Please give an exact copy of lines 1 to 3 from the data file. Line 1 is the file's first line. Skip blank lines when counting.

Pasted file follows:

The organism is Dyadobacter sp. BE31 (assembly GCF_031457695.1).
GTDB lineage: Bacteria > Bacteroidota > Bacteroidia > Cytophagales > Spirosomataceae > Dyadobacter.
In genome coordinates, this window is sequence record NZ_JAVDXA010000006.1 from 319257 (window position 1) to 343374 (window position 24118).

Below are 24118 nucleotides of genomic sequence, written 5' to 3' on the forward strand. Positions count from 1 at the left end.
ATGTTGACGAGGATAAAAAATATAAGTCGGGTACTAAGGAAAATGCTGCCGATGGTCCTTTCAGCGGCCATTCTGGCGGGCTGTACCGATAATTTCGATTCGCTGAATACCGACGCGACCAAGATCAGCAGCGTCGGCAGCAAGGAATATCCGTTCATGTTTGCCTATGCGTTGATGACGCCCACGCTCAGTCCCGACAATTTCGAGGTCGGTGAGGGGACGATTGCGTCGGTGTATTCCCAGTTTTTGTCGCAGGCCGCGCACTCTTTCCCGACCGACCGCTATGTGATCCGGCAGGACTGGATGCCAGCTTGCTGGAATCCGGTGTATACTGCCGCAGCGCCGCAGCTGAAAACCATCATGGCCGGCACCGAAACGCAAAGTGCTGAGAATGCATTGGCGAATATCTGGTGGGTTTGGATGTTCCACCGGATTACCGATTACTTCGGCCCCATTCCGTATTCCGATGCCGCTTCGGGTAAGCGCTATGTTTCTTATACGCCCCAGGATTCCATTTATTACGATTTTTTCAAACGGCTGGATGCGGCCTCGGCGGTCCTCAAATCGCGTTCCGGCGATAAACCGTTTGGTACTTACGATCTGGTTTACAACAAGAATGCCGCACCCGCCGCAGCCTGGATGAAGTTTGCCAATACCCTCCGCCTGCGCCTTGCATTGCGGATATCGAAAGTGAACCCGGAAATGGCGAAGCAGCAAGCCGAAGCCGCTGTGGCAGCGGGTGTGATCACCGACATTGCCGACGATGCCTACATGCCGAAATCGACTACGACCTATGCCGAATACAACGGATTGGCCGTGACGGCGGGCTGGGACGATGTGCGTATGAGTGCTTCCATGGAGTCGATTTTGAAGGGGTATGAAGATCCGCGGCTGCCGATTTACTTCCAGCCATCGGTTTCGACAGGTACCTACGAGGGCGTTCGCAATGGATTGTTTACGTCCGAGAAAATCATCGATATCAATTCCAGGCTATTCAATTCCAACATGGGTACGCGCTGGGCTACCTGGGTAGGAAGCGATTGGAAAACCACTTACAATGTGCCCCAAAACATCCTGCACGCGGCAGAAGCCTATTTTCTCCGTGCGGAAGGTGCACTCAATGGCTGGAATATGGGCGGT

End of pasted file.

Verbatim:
The organism is Dyadobacter sp. BE31 (assembly GCF_031457695.1).
GTDB lineage: Bacteria > Bacteroidota > Bacteroidia > Cytophagales > Spirosomataceae > Dyadobacter.
In genome coordinates, this window is sequence record NZ_JAVDXA010000006.1 from 319257 (window position 1) to 343374 (window position 24118).